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A Tale of Two Cities: Edinburgh and Glasgow

You could travel between Glasgow and Edinburgh in under an hour on one of the dozens of trains that run between these two cities each day. But, argues poet and cultural critic Robert Crawford, “Perhaps the most intellectually honest way … would be to fly westward from Glasgow Airport over the Atlantic, crossing North America, the northern Pacific, Asia, and continental Europe, before … landing at Edinburgh Airport. That way, at least, one would arrive from Glasgow psychologically prepared” (Robert Crawford, On Glasgow and Edinburgh).

This course is about the celebrated rivalry between two neighboring Scottish cities that think of themselves as embodying two different visions of urban modernity. Edinburgh has long seen itself as a city of education, culture, and elegance—a former and, perhaps, future capital of an independent Scotland. Glasgow, by contrast, sees itself as a rougher, more energetic city that wears its industrial heritage with pride. How much truth do these sweeping stereotypes about each city hold?  Why have certain myths about each city persisted across centuries? And why, despite actually having so much in common, do the residents of these two cities so treasure their rivalry – why are they so invested in being different?

Inside the Classroom 

This course will explore the myths and realities of each city’s self-image, particularly through the study of their histories. In addition to historical scholarship, we will read gritty novels, deeply personal memoirs, and utopian urban planning reports. We will use these and other sources to attempt to understand Glasgow and Edinburgh from both a top-down and bottom-up perspective. That is to say, we will seek to examine the larger structures of the city as well as how people have inhabited these cities—how they have experienced living in them. In so doing, we will grapple with questions of identity and power: how cities shape the lives of their residents and how residents shape their cities.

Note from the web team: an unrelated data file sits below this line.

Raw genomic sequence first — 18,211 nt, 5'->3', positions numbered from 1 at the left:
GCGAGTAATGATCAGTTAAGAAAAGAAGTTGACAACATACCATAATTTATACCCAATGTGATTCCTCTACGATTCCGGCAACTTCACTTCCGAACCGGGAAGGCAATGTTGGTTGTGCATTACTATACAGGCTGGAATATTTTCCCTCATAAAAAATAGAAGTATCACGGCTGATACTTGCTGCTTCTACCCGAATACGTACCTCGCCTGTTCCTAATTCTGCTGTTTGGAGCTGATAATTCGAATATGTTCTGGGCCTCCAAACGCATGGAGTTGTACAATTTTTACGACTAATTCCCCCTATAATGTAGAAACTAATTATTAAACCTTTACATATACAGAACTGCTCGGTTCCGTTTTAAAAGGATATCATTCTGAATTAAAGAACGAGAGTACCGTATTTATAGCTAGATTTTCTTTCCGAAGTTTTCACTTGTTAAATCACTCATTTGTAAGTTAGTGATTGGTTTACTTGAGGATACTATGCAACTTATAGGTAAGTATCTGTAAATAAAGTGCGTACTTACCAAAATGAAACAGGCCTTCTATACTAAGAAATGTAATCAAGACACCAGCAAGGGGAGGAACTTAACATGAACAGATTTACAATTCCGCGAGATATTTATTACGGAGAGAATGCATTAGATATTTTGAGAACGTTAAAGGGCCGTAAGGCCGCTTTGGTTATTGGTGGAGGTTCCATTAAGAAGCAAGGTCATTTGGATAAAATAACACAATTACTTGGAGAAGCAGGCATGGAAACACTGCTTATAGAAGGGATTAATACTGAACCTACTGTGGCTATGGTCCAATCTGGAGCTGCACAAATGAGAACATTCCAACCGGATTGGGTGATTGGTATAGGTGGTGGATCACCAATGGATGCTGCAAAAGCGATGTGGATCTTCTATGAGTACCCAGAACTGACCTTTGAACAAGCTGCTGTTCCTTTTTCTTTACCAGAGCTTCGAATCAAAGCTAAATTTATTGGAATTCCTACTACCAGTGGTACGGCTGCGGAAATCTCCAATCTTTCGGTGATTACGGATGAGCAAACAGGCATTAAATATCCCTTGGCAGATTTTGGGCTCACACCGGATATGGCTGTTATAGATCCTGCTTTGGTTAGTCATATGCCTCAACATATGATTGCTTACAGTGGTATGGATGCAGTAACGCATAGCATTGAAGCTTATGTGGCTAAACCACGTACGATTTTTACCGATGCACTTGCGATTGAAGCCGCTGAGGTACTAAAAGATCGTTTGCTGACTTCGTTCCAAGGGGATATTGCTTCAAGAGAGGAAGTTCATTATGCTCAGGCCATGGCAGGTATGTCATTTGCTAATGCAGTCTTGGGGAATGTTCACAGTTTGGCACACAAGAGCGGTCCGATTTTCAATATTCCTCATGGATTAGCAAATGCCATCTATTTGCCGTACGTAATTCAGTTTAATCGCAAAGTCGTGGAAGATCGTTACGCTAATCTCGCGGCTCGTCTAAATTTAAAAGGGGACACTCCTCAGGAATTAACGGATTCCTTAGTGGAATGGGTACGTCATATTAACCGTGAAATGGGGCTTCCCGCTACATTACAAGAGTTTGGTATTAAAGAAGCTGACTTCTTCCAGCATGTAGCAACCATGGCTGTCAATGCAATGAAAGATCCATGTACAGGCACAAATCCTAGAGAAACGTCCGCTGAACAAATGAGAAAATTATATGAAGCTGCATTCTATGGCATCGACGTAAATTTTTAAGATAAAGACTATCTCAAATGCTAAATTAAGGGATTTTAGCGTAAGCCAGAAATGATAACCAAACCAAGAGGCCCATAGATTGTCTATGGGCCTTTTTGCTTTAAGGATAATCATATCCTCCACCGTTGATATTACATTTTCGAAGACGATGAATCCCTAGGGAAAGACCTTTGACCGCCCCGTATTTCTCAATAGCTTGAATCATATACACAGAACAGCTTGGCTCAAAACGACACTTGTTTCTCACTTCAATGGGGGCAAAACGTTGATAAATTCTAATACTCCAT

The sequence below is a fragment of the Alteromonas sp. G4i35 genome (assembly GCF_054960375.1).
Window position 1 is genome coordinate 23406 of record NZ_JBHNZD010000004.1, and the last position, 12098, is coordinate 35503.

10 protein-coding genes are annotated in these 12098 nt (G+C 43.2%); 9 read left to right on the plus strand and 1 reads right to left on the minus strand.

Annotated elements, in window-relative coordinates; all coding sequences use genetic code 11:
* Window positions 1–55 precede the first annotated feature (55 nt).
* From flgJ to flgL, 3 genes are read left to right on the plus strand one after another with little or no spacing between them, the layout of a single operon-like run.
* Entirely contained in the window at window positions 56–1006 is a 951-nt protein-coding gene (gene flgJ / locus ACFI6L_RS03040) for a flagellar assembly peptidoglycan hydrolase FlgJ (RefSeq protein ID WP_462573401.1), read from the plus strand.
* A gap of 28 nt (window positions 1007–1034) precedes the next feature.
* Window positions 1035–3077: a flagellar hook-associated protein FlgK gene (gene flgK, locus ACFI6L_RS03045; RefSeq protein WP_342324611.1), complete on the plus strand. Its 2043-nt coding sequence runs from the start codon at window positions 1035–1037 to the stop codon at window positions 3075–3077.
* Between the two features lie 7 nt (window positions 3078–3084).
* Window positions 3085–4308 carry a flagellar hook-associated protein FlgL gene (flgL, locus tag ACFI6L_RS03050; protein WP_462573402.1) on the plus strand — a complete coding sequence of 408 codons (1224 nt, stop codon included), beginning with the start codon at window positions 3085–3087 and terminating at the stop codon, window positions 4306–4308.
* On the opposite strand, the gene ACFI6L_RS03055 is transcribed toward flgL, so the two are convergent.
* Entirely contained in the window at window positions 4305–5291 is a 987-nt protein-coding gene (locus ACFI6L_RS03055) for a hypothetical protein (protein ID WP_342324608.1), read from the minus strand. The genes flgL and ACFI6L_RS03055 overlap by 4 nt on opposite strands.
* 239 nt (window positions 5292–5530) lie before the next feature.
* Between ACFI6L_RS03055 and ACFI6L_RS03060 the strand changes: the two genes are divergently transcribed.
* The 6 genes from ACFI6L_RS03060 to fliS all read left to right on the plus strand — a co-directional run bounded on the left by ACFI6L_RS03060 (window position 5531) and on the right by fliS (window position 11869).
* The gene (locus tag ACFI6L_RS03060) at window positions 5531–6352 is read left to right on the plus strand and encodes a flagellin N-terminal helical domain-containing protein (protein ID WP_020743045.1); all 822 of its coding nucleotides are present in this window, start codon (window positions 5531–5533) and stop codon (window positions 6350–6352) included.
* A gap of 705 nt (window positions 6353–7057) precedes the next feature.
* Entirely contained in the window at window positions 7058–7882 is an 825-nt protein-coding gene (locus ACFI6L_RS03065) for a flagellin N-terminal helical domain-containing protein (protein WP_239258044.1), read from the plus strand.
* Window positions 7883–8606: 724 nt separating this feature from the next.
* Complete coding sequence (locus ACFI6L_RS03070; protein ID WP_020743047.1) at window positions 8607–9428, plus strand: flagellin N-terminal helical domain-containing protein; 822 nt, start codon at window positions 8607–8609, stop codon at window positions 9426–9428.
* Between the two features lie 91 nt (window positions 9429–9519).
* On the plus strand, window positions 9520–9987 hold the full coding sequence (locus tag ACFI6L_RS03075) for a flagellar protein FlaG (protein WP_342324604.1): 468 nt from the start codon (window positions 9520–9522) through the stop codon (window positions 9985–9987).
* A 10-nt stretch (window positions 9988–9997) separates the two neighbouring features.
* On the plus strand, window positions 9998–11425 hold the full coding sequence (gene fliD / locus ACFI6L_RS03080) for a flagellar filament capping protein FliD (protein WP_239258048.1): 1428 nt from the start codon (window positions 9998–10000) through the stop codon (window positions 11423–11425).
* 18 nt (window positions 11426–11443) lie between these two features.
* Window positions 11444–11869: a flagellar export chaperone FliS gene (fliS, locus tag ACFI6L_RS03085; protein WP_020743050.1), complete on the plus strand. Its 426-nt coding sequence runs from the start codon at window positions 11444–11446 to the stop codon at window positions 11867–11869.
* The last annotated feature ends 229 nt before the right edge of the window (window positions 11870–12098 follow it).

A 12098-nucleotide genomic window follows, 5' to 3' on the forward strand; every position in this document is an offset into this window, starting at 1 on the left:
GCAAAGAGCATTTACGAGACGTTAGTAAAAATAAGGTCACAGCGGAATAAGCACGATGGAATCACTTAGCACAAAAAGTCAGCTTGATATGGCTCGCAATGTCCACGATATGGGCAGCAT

Outside the Classroom

COVID permitting, the plan is to visit Glasgow and Edinburgh for a week.  During our time there, we will go to a variety of museums, including some small, specialized museums dedicated to capturing the specific character of each city. We will also meet with people involved in government and non-governmental projects to address some of the problems that each city continues to face. Many of these problems have existed, in various forms, for decades or even centuries. 

Should circumstances not allow for travel to Scotland, we will try to arrange some virtual meetings and/or visit some museums in Richmond.

Research and Capstone Project

During the Spring semester, students will explore the historical roots of one dimension of Glasgow and Edinburgh’s rivalry, a social problem facing one or both cities, or another issue.  They will present their findings to the class and the wider university community. 

About HIST 299

HIST 299 has no prerequisites and can count towards the major or minor in History.

Course Fast Facts

Dr. Chris Bischof

Fall Course:
HIST 299: A Tale of Two Cities: Edinburgh and Glasgow (1 unit)

Spring Course:
IDST 290:A Tale of Two Cities seminar (.5 unit)

Group Travel:
Edinburgh & Glasgow (Winter Break)

Year(s) Offered:

Sample Course Readings

Ralph Glasser, Growing Up in the Gorbals

Robert Crawford, On Glasgow and Edinburgh

A. McArthur and H. Kingsley Long, No Mean City

Lisa Rosner, The Anatomy Murders

James Hogg, The Private Memoirs and Confessions of a Justified Sinner

Danny Boyle, Trainspotting